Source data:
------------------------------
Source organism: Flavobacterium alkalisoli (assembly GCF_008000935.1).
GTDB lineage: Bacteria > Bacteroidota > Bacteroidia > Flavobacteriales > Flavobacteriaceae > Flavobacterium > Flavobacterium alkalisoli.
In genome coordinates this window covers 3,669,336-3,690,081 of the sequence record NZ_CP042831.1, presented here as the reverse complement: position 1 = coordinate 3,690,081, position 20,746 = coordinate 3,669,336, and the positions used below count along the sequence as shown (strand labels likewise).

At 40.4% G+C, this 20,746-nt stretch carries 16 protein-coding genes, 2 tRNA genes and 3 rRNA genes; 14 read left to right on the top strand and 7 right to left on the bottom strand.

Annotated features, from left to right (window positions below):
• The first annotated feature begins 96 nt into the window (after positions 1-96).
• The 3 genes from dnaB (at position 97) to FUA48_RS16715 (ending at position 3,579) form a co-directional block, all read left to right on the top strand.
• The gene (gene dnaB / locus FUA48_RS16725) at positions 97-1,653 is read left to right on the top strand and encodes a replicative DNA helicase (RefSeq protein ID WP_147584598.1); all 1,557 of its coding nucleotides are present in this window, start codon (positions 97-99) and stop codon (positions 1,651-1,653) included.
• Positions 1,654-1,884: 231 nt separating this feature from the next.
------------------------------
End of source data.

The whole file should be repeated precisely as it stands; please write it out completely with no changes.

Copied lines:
Source organism: Flavobacterium alkalisoli (assembly GCF_008000935.1).
GTDB lineage: Bacteria > Bacteroidota > Bacteroidia > Flavobacteriales > Flavobacteriaceae > Flavobacterium > Flavobacterium alkalisoli.
In genome coordinates this window covers 3,669,336-3,690,081 of the sequence record NZ_CP042831.1, presented here as the reverse complement: position 1 = coordinate 3,690,081, position 20,746 = coordinate 3,669,336, and the positions used below count along the sequence as shown (strand labels likewise).

At 40.4% G+C, this 20,746-nt stretch carries 16 protein-coding genes, 2 tRNA genes and 3 rRNA genes; 14 read left to right on the top strand and 7 right to left on the bottom strand.

Annotated features, from left to right (window positions below):
• The first annotated feature begins 96 nt into the window (after positions 1-96).
• The 3 genes from dnaB (at position 97) to FUA48_RS16715 (ending at position 3,579) form a co-directional block, all read left to right on the top strand.
• The gene (gene dnaB / locus FUA48_RS16725) at positions 97-1,653 is read left to right on the top strand and encodes a replicative DNA helicase (RefSeq protein ID WP_147584598.1); all 1,557 of its coding nucleotides are present in this window, start codon (positions 97-99) and stop codon (positions 1,651-1,653) included.
• Positions 1,654-1,884: 231 nt separating this feature from the next.